California Experiences Worst Drought in 1,200 Years
While rain this week provided California with some relief from a long spell of high temperatures and dry weather, it scarcely made a dent in the state's multi-year drought. And they'll hardly be encouraged by a new study, which says the drought is the worst in the region in 1,200 years.
In the study published this week in the American Geophysical Union's Geophysical Research Letters, researchers Daniel Griffin, University of Minnesota assistant professor and Climate & Global Change fellow of the National Oceanic and Atmospheric Administration, and Kevin J. Anchukaitis of the Woods Hole Oceanographic Institute pointed to California's last three years of the worst drought conditions in a century, and asked "But how unusual is this event?
Extremely unusual, was the answer they arrived at, based on a study of blue oak tree growth rings in central and southern California, which Griffin called "as close to nature’s rain gauges as we get." The two scientists found 66 dry periods, with only three close to the current one—and none quite as severe. And they learned that 2014 was the worst drought year in the region in 1,200 years.
"There is no doubt that we are entering a new era where human-wrought changes to the climate system will become important for determining the severity of droughts and their consequences for coupled human and natural systems," said Anchukaitis in announcing the study.
"We demonstrate that while three-year periods of persistent below-average soil moisture are not uncommon, the current event is the most severe drought in the last 1200 years, with single year (2014) and accumulated moisture deficits worse than any previous continuous span of dry years," said the study. "Tree-ring chronologies extended through the 2014 growing season reveal that precipitation during the drought has been anomalously low but not outside the range of natural variability. The current California drought is exceptionally severe in the context of at least the last millennium and is driven by reduced though not unprecedented precipitation and record high temperatures."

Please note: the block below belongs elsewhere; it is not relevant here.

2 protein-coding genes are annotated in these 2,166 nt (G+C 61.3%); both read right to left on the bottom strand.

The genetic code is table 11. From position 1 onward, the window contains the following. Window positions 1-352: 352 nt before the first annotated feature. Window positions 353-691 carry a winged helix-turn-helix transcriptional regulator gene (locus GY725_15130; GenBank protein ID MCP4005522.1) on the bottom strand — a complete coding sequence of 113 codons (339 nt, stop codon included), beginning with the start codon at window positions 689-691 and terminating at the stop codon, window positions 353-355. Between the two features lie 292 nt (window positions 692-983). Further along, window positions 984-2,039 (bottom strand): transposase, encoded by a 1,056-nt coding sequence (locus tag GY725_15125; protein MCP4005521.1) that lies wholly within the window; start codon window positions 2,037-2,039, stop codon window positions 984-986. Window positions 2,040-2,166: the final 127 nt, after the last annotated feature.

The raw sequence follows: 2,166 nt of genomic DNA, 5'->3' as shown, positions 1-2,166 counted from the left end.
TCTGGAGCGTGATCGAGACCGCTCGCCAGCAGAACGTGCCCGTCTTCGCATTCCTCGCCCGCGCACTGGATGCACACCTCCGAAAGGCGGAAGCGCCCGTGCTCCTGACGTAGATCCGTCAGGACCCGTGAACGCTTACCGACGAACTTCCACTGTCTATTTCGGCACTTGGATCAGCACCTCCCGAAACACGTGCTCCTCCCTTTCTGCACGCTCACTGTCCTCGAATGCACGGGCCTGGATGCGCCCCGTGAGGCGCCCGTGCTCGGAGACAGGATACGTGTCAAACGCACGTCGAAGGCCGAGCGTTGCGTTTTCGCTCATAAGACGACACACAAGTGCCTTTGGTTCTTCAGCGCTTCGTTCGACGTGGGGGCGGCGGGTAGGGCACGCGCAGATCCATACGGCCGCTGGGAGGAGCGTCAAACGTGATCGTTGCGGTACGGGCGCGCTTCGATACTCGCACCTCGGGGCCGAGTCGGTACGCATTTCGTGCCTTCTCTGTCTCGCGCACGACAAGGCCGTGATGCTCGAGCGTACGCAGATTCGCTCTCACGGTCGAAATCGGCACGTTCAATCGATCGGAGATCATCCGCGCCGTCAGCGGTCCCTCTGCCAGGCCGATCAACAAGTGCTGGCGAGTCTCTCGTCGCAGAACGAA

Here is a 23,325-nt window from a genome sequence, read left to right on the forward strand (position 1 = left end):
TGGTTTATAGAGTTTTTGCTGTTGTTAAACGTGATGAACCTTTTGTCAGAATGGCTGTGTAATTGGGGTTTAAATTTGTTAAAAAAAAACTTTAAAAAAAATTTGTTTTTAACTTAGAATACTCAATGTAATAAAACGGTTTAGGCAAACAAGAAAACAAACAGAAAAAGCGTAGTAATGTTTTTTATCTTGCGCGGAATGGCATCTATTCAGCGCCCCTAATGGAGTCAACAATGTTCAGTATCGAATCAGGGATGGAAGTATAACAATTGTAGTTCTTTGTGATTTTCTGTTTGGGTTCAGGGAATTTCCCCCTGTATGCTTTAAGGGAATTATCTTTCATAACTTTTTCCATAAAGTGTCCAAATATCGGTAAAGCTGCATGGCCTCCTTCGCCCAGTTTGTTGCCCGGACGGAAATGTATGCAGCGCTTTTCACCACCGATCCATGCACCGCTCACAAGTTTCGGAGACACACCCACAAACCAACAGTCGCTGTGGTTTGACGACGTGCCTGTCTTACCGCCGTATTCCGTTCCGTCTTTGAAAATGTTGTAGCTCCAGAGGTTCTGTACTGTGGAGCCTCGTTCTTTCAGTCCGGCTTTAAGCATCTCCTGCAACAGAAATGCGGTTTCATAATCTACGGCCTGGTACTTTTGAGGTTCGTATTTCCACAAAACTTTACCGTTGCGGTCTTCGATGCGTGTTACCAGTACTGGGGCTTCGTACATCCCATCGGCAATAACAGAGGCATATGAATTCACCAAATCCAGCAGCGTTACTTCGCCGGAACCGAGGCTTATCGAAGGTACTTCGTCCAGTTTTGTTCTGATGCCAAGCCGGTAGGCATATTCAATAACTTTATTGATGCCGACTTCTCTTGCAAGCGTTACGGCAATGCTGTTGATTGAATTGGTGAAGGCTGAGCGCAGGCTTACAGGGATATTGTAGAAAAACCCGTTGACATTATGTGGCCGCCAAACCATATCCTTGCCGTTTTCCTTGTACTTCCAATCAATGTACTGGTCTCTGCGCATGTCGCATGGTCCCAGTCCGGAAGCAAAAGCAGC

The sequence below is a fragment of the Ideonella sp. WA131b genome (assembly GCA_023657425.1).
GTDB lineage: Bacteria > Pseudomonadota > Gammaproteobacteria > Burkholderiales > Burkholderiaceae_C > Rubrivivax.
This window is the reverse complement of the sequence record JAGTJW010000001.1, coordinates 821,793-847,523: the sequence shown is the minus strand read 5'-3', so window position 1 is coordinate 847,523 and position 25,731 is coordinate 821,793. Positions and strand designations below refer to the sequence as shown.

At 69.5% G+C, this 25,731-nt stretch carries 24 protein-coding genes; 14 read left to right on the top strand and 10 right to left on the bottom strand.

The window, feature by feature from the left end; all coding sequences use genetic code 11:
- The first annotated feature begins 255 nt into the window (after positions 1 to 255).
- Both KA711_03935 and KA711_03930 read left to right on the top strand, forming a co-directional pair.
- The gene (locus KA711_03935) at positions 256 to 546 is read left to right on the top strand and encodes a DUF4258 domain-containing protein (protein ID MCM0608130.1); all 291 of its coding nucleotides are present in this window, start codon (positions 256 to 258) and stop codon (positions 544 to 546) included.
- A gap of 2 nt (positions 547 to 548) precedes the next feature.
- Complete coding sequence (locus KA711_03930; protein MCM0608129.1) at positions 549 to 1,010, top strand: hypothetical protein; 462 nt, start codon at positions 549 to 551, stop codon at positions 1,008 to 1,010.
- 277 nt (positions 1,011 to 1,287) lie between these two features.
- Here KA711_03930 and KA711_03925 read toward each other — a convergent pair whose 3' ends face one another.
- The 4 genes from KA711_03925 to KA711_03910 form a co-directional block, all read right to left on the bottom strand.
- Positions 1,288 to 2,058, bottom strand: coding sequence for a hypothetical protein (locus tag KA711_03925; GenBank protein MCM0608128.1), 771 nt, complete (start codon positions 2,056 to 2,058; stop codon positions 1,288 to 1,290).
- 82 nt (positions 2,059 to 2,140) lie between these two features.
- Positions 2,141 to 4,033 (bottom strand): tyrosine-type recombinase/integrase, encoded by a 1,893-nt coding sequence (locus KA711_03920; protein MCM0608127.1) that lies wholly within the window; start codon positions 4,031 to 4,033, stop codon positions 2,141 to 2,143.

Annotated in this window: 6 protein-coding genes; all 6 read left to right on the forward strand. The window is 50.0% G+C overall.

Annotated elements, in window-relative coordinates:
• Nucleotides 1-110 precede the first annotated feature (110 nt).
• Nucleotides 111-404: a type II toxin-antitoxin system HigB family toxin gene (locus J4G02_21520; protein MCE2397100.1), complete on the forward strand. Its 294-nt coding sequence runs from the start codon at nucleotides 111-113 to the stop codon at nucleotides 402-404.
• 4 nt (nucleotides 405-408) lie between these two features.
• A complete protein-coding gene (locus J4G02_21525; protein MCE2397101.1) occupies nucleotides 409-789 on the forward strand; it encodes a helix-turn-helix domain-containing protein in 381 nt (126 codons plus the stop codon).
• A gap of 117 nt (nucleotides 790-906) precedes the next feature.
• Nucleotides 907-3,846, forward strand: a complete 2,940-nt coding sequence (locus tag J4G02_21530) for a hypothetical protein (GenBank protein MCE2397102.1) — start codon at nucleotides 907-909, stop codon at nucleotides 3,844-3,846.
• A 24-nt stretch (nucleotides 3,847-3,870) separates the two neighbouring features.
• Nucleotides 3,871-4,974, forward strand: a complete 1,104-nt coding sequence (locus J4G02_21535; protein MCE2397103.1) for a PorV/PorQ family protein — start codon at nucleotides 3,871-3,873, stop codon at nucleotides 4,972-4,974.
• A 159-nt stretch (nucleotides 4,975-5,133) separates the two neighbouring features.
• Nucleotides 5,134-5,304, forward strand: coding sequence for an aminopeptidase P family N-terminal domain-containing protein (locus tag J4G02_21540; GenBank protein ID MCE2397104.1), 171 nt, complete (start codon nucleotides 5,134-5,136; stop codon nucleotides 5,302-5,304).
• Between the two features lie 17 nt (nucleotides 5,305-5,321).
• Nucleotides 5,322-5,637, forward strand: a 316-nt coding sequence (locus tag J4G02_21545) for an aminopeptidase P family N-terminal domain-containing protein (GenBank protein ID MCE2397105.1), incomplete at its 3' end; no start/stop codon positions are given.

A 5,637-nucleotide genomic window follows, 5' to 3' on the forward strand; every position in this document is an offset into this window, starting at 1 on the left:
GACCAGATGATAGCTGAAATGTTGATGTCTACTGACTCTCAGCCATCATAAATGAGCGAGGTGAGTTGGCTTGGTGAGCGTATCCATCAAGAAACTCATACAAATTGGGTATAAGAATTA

Its California, drought happens. Then it rains. Sometimes heavily. Prove Steinbeck wrong California, don't forget pic.twitter.com/vzmL4noETj
— Daniel Griffin (@locallyabsent) December 3, 2014
This week's U.S. Drought Monitor, out yesterday, showed that 99.7 percent of California of the state is still in one of its drought categories, with more than half the state still in the highest category "exceptionally drought." Since the results were based on rainfall through Tuesday, they did not take into account this week's rains.
"Despite respectable amounts of precipitation falling across the northern half of the state, no changes were rendered to the California drought depiction this week," the agency said. "Snowpack is just starting to form and is below what is normally expected for December 1, while reservoirs are just starting to receive more water than is being lost, which is later than would normally occur. December 1 marks the start of the wettest time of the year for California. Typically, about one-half of California’s annual precipitation is expected to fall during the December-February season. However, more than this is needed to offset the accumulated deficits. Finally, stream base flow levels in many areas are still low and indicative of a lack of groundwater response in watersheds so far this cold season. This suggests that groundwater reservoirs still require replenishment."
"It's going to take a couple years of average or above-average rainfall so that we can not only fill our reservoirs, build our snowpack, but also recharge our groundwater basins," Bill Croyle of California Department of Water Resources told USA Today. "The ground is so dry, and the groundwater basins in those higher elevations have no water in them."
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By 2030, almost a third of all the energy consumed in the European Union must come from renewable sources, according to binding targets agreed in 2018. Sweden is helping lead the way.
Sweden is a world leader in renewable energy consumption. Swedish Institute/World Bank